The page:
The words, “There isn’t a person or player I would trade places with that’s playing now or ever,” pretty much sums up Derek Jeter‘s iconic career as THE New York Yankees shortstop.
Jeter said that back in 2017, addressing a sellout crowd, who came to get one last glimpse at the heart and soul of the ’90s Yankees Dynasty.
The Yankees put the final touches on The Book of Jeter. With a ceremony befitting of a King — but oozing with the incomparable modesty and class that Jeter conducted himself with throughout his 20-year career — the Yankees retired his number and put a plaque in Monument Park in his honor.
The Bronx Bombers also gave him framed replicas of both, plus a 14-karat white gold ring that lists his accomplishments.
So for the guy who never tried to be anyone else, his Hall of Fame induction today will be a motion picture film. Of course Jeter will be playing the leading role.
The “Captain” will be inducted into the Baseball Hall of Fame today, having received 396 of 397 possible votes.
He won’t be returning to Yankees Stadium, but his Cooperstown induction will be a moment that celebrates the all-encompassing dopeness of America’s last great sports role model.
A kid from Michigan, with a Black dad and a white mom. A living, walking example of the perfect American hero.
In a time where narcissism and conceit is celebrated by our major media outlets, Jeter always let his play do the talking.
He spoke concisely, carefully and with the exception of his brief battle with Alex Rodriguez over Rodriguez’s disrespectful comments in a 2001 Esquire article — and a forced narrative about Yankees owner George Steinbrenner not being happy with Jeters vibrant nightlife — Jeter never had any controversy associated with his name.
Derek Jeter …No.2
No. 2 is the 21st number retired by the franchise and is the final single digit to be honored by the Yankees.
There’s no better player to round out that exclusive group of iconic jersey numbers.
Jeter is the all-time Yankees leader in numerous categories including hits (3465).
His hit total is sixth highest in MLB history and no other Yankee has reached the coveted 3,000- hit mark. Not Babe Ruth. Not Lou Gehrig. Not Mickey Mantle. Not Reggie Jackson.
They were all immortal players, just very different from Jeter.
He wasn’t a prolific power hitter. He was a savant at the art of playing baseball. A thorn in the side of the adversary, specializing in crucial moments. His low key persona did nothing to detract from his marketability. Jeter has always been the biggest draw in the game, despite being one of the worst interviews.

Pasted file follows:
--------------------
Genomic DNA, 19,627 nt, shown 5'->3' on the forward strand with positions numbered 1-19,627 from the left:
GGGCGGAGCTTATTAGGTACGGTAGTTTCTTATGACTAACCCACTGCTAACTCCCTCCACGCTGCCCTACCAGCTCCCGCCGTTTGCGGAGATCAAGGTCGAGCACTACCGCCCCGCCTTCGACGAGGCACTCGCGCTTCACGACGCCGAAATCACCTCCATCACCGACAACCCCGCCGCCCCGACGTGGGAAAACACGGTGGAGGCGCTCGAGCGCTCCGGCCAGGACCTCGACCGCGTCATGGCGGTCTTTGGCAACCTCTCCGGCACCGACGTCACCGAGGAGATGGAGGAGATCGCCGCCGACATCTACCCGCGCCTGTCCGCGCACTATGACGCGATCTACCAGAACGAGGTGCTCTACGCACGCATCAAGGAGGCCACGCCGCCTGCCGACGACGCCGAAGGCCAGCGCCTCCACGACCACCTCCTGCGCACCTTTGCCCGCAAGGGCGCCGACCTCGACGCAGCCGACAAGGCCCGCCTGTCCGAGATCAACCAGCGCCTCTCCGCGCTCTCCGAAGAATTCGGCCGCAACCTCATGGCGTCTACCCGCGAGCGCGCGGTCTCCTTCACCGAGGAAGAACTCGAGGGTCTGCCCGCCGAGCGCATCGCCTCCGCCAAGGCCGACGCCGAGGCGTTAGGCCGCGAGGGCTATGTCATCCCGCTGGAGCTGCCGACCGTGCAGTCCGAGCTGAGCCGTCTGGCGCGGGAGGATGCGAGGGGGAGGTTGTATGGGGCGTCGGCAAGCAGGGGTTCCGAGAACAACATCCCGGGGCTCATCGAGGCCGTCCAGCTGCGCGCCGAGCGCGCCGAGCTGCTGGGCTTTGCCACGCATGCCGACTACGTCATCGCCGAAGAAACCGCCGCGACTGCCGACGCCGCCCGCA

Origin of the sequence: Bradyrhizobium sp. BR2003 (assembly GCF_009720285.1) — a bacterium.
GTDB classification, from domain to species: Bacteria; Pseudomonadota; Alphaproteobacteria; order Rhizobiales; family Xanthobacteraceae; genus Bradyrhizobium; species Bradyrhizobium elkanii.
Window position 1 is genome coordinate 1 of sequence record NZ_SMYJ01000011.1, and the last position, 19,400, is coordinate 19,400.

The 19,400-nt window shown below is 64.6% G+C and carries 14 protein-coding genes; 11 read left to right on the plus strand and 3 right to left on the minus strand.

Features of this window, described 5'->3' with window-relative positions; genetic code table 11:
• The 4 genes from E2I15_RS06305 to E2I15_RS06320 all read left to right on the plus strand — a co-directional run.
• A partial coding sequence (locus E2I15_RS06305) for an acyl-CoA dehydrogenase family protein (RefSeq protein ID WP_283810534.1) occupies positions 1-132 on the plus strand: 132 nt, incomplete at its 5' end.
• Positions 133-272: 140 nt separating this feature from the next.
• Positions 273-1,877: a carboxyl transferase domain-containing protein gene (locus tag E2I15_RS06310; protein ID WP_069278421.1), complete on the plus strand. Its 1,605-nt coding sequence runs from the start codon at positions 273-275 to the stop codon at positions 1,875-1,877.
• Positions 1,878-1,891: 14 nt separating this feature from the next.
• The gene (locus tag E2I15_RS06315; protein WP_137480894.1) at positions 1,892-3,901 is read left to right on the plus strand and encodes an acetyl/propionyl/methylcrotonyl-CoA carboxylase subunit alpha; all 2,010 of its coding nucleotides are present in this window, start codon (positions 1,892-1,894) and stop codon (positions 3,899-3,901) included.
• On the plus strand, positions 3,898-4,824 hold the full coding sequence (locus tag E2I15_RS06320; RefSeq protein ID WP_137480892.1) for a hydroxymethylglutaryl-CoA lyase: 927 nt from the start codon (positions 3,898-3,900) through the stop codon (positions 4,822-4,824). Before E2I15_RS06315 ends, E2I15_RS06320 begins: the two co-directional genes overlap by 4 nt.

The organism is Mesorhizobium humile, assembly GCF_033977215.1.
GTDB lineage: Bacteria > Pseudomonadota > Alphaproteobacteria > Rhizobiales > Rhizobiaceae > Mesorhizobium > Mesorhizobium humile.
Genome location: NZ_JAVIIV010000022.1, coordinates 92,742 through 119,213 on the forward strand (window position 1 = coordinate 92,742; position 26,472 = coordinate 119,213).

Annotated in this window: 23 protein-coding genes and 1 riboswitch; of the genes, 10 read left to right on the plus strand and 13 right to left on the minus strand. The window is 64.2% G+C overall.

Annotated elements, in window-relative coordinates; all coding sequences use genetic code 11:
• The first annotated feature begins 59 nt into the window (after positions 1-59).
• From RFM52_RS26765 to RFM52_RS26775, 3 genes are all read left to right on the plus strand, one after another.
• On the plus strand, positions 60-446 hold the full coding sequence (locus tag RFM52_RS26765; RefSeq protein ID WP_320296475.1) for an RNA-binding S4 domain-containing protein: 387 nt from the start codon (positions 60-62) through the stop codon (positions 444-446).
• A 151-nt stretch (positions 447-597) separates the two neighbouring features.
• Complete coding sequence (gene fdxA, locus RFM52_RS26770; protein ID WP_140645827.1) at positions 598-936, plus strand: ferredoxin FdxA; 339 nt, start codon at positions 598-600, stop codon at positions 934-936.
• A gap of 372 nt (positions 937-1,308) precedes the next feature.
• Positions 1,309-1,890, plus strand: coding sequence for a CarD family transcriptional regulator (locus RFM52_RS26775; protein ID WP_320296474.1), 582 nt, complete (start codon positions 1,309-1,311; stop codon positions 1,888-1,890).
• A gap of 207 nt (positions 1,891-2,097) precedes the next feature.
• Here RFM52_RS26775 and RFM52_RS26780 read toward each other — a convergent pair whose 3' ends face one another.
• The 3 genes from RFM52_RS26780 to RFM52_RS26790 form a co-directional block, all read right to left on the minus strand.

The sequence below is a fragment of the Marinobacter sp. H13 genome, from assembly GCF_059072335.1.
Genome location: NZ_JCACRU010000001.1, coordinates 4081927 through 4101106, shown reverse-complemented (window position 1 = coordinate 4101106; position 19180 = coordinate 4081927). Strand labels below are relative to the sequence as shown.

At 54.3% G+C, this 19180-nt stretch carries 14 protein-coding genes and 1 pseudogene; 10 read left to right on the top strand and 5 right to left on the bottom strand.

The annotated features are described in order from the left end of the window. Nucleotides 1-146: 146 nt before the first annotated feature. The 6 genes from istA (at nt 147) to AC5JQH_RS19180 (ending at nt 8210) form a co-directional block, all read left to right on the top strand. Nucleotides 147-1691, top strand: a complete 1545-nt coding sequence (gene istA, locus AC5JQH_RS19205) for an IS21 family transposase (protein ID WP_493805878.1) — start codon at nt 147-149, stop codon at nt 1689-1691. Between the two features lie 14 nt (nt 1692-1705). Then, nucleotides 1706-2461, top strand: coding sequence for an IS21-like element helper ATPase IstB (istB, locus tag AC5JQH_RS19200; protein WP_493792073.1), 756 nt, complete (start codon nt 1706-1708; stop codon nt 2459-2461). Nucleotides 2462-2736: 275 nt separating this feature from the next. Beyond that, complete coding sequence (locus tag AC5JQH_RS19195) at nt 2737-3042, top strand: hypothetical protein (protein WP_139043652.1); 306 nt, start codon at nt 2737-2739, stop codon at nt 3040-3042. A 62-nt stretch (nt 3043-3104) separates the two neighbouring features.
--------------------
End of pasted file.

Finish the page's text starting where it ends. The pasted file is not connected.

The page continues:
MLB’s Biggest Brand
At the time of his retirement, Stubhub’s best-selling regular-season game ever was Jeter’s final one at home on Sept. 25, 2014.
(That was also the site’s second top regular-season seller in any sport, trailing Kobe Bryant’s final home game for the Lakers.)
That data goes back to the founding of the site in 2000.
Jeter has always set the bar. Other players had more MVP’s and homers, but he was in a class and category by himself as a ball player.
Even in the ’90s, he was considered somewhat of a throwback player with his inside-out swing and a baseball savvy acquired more through intelligence and natural leadership qualities than athleticism.
He connected the new generation with the old. He’s one of the few who could do it.
Mr. November: Anti-PED
As far as being clutch, Jeter has few equals. Jeter always seemed to get the big hit and make the game-saving or series-shifting play. He was stoic and tempered in his display of emotion while in the heat of battle.
Every day was like going to the office and his pens and pencils sat in the same coffee container every day for two decades. In other words, he was consistent, predictable and incomparably efficient.
He was the anti-PED era role model as he never hit more than 24 homers playing in an era where drug-enhancement ruined the validity of stats and turned baseball into a video game.
He did, however, have more hits than anybody over a 10-year period during his reign and inspired more future ballers than we could ever quantify.
His character was as valuable to the game as his physical attributes. With all due respect to closer Mariano Rivera, the only unanimous Hall of Fame inductee in history, there’s no greater Yankees legend still living since Yogi Berra passed in 2015.
Derek Jeter Continues To Feed The Game
The sports world wondered in unison what Jeter would do once he retired. He answered those questions as emphatically as he would respond to a high heater thrown under his chin.
Captain Jeter took the lead in giving MLB a greater voice in the sports world. He rolled out the Players’ Tribune, where athletes deliver tell their personal perspectives directly to the people.
When Jeter became a minority owner and CEO of the Florida Marlins franchise, he joined exclusive company as a Black man in an ownership/leadership position in MLB.
Just another example of how Jeter transcends the game and inspires the next generation of baseball players to reach for the stars.
The 2020 Baseball Hall of Fame class will be one to remember because a player with Derek Jeter’s cultural impact will never be forgotten.